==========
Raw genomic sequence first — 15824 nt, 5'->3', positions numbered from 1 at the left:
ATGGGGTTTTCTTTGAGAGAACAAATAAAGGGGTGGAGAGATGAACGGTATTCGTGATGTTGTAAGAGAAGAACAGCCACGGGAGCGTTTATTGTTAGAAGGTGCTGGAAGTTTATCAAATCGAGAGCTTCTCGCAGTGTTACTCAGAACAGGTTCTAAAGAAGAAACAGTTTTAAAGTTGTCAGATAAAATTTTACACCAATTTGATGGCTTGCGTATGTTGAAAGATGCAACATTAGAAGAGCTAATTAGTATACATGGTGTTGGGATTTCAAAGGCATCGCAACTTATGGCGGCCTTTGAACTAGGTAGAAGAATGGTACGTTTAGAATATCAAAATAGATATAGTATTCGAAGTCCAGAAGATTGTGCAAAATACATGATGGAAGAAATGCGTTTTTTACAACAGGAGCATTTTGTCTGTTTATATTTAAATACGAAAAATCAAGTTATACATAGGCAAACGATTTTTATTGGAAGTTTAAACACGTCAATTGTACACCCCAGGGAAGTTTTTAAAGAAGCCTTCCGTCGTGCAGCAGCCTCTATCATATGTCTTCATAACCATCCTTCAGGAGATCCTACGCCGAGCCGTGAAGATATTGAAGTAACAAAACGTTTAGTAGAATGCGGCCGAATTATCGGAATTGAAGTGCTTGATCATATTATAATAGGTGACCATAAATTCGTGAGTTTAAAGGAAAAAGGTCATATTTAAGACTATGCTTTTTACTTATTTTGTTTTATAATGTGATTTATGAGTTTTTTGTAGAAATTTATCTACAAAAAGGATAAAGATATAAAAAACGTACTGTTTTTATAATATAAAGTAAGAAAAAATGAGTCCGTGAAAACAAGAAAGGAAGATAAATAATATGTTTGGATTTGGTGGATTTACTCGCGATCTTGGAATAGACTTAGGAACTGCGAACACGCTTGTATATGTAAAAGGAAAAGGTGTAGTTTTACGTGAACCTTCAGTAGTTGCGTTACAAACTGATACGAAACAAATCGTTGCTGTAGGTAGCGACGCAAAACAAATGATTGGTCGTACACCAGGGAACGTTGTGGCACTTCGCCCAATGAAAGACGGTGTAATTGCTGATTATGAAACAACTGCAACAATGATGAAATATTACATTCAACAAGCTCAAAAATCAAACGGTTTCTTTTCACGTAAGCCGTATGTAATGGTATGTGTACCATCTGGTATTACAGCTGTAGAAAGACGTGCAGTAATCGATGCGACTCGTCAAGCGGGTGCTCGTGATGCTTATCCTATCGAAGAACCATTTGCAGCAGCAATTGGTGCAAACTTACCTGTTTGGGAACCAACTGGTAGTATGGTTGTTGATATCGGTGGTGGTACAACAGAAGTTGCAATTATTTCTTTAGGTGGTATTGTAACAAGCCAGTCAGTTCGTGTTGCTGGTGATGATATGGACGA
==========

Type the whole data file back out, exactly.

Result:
Raw genomic sequence first — 15824 nt, 5'->3', positions numbered from 1 at the left:
ATGGGGTTTTCTTTGAGAGAACAAATAAAGGGGTGGAGAGATGAACGGTATTCGTGATGTTGTAAGAGAAGAACAGCCACGGGAGCGTTTATTGTTAGAAGGTGCTGGAAGTTTATCAAATCGAGAGCTTCTCGCAGTGTTACTCAGAACAGGTTCTAAAGAAGAAACAGTTTTAAAGTTGTCAGATAAAATTTTACACCAATTTGATGGCTTGCGTATGTTGAAAGATGCAACATTAGAAGAGCTAATTAGTATACATGGTGTTGGGATTTCAAAGGCATCGCAACTTATGGCGGCCTTTGAACTAGGTAGAAGAATGGTACGTTTAGAATATCAAAATAGATATAGTATTCGAAGTCCAGAAGATTGTGCAAAATACATGATGGAAGAAATGCGTTTTTTACAACAGGAGCATTTTGTCTGTTTATATTTAAATACGAAAAATCAAGTTATACATAGGCAAACGATTTTTATTGGAAGTTTAAACACGTCAATTGTACACCCCAGGGAAGTTTTTAAAGAAGCCTTCCGTCGTGCAGCAGCCTCTATCATATGTCTTCATAACCATCCTTCAGGAGATCCTACGCCGAGCCGTGAAGATATTGAAGTAACAAAACGTTTAGTAGAATGCGGCCGAATTATCGGAATTGAAGTGCTTGATCATATTATAATAGGTGACCATAAATTCGTGAGTTTAAAGGAAAAAGGTCATATTTAAGACTATGCTTTTTACTTATTTTGTTTTATAATGTGATTTATGAGTTTTTTGTAGAAATTTATCTACAAAAAGGATAAAGATATAAAAAACGTACTGTTTTTATAATATAAAGTAAGAAAAAATGAGTCCGTGAAAACAAGAAAGGAAGATAAATAATATGTTTGGATTTGGTGGATTTACTCGCGATCTTGGAATAGACTTAGGAACTGCGAACACGCTTGTATATGTAAAAGGAAAAGGTGTAGTTTTACGTGAACCTTCAGTAGTTGCGTTACAAACTGATACGAAACAAATCGTTGCTGTAGGTAGCGACGCAAAACAAATGATTGGTCGTACACCAGGGAACGTTGTGGCACTTCGCCCAATGAAAGACGGTGTAATTGCTGATTATGAAACAACTGCAACAATGATGAAATATTACATTCAACAAGCTCAAAAATCAAACGGTTTCTTTTCACGTAAGCCGTATGTAATGGTATGTGTACCATCTGGTATTACAGCTGTAGAAAGACGTGCAGTAATCGATGCGACTCGTCAAGCGGGTGCTCGTGATGCTTATCCTATCGAAGAACCATTTGCAGCAGCAATTGGTGCAAACTTACCTGTTTGGGAACCAACTGGTAGTATGGTTGTTGATATCGGTGGTGGTACAACAGAAGTTGCAATTATTTCTTTAGGTGGTATTGTAACAAGCCAGTCAGTTCGTGTTGCTGGTGATGATATGGACGA